“Who found the body?” Slater, a junior officer, took charge. He was young, fresh, clean-shaven, and anxious to be involved in the work. His uniform was impeccable; clean, pressed, boots highly shined, and he performed by the book. He could easily have been mistaken for a lifer in the military. Slater was black, one of a handful of blacks on the force. He was resourceful, a leader and he was strong, both physically and mentally. Besides being intelligent, he possessed the kind of street smarts that were a positive asset to doing a good job. Slater knew that because he was black he had to be that much better than everyone else, if he was to move up the ladder. He was proud that he was willing and capable of going the extra mile. He did his best to ignore the occasional racial remarks from his fellow policemen. He dismissed the sporadic remarks as ignorant comments made to rouse him and also as an attempt to treat him as inferior. “He was found on the pond at the third hole by two guys playing behind him. Apparently, the two started their round about fifteen minutes after he did, and were the only players on the course.” “Did you get their statement?” “Yes, I did, but...” Martin interrupted him, exercising his rank and authority. “Just a sketchy statement, Rick. I thought you might want to talk to them yourself. I checked the body and it looks like it was no accident.” “Thanks, Dave”. Rick said, looking for the witnesses. “Where are the two who found him?” “They’re in the dining room having a coffee. They’re quite upset. Ms Kelder, who manages the place, is with them.” “Dave, you and Donna get their full statement. I’m gong to check the body. Did anyone contact forensics?” Slater, almost at attention, “I took the liberty of contacting RCMP FIS, the Forensic Inspection Services, Detective.” He said adding the formal unit name. “I hope you don’t mind. They said they’d have someone here within the hour.” “Good work, Slater. What about the K-9 unit, were they contacted?” The only response was shrugs. “Donna, get them out here immediately. I want to see if the dogs can track the perp’s direction in and out. Dave, get a team to canvass the houses on the road coming in. I want to know if anyone saw a car, a person, anything out of the ordinary. I want the entire area scoured, at least 500 yards in every direction from the body. I want to know where the perp came from and where he went.” “I’ll get on it, Rick.” Copp went directly to Constable Slater’s police car to make the calls and Dave made his calls from Rick’s car. “Slater, show me where the body is,” Redmond said. Slater led Rick around the deck and down the steep hill along a gravel path that led to the second hole green. Once at the bottom, they took another gravel path to the left that led to the third hole. About forty yards from the tee box, on the left of the fairway, was the body laying face down along side the boulders that bordered the pond. “Did you ID him, Slater?” “Ms Kelder said his name is Jenkins, Geoff Jenkins. His wallet is intact and his driver license confirmed that. About $90 and plastic all seem to be there. His watch, a Rolex, is still on his wrist and gold wedding band on his finger, so I think we can rule out robbery. Apparently he golfed here a couple of times a week.” “Was a weapon found?” “Nothing yet, Rick. The only thing we found next to the body was a white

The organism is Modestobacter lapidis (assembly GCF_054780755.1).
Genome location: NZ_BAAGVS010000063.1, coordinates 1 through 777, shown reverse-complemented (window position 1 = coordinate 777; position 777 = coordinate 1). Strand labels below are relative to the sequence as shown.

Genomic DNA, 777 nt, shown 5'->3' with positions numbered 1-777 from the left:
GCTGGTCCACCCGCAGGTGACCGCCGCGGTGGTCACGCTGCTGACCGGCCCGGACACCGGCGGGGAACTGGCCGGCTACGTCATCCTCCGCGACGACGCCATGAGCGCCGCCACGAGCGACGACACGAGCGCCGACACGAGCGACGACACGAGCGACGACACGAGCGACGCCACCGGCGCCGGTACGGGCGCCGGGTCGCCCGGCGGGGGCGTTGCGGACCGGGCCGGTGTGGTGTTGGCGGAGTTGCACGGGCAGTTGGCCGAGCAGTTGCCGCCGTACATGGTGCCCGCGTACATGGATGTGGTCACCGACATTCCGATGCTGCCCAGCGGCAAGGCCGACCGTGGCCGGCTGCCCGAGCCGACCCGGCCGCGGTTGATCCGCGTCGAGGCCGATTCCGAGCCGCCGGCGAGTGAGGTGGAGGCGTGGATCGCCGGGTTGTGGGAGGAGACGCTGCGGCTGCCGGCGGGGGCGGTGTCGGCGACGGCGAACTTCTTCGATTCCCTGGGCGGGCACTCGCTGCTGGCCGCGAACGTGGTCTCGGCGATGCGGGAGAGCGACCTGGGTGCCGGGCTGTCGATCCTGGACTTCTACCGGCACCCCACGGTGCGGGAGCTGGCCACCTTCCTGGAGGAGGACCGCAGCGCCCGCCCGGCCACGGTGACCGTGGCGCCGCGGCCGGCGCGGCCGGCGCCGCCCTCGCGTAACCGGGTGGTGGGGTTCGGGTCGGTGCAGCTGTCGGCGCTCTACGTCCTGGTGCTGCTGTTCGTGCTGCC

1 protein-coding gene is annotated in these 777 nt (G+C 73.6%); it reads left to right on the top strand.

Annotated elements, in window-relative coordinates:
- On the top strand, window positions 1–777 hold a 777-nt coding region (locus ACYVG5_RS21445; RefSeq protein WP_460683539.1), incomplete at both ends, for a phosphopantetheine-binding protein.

wooden tee. It may belong to the Vic. I bagged it. I’ll give it to forensics when they get here.” Rick looked at the swollen bloody head without touching it. “Did anyone move or touch anything?” Slater shrugged, “As far as I know no one touched anything...except when I checked his wallet, but I used gloves.”